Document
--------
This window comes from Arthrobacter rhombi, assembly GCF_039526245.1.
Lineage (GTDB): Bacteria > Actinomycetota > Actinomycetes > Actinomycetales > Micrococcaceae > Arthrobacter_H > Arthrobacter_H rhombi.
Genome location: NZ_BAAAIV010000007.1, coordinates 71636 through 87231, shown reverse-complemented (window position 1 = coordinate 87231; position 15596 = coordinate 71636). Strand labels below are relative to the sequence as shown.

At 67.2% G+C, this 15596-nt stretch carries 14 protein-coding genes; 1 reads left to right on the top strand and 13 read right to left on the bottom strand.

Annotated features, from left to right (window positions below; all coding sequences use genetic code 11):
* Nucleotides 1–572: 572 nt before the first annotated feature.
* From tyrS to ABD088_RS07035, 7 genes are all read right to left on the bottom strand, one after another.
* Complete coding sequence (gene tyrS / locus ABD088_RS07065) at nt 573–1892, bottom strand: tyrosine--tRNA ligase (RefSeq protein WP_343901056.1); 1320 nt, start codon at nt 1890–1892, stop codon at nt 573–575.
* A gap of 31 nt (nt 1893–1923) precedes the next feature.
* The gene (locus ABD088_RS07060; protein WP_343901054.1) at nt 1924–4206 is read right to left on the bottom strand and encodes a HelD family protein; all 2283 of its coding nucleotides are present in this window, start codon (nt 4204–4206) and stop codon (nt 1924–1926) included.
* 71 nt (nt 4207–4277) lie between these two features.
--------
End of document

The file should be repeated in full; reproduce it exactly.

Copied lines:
This window comes from Arthrobacter rhombi, assembly GCF_039526245.1.
Lineage (GTDB): Bacteria > Actinomycetota > Actinomycetes > Actinomycetales > Micrococcaceae > Arthrobacter_H > Arthrobacter_H rhombi.
Genome location: NZ_BAAAIV010000007.1, coordinates 71636 through 87231, shown reverse-complemented (window position 1 = coordinate 87231; position 15596 = coordinate 71636). Strand labels below are relative to the sequence as shown.

At 67.2% G+C, this 15596-nt stretch carries 14 protein-coding genes; 1 reads left to right on the top strand and 13 read right to left on the bottom strand.

Annotated features, from left to right (window positions below; all coding sequences use genetic code 11):
* Nucleotides 1–572: 572 nt before the first annotated feature.
* From tyrS to ABD088_RS07035, 7 genes are all read right to left on the bottom strand, one after another.
* Complete coding sequence (gene tyrS / locus ABD088_RS07065) at nt 573–1892, bottom strand: tyrosine--tRNA ligase (RefSeq protein WP_343901056.1); 1320 nt, start codon at nt 1890–1892, stop codon at nt 573–575.
* A gap of 31 nt (nt 1893–1923) precedes the next feature.
* The gene (locus ABD088_RS07060; protein WP_343901054.1) at nt 1924–4206 is read right to left on the bottom strand and encodes a HelD family protein; all 2283 of its coding nucleotides are present in this window, start codon (nt 4204–4206) and stop codon (nt 1924–1926) included.
* 71 nt (nt 4207–4277) lie between these two features.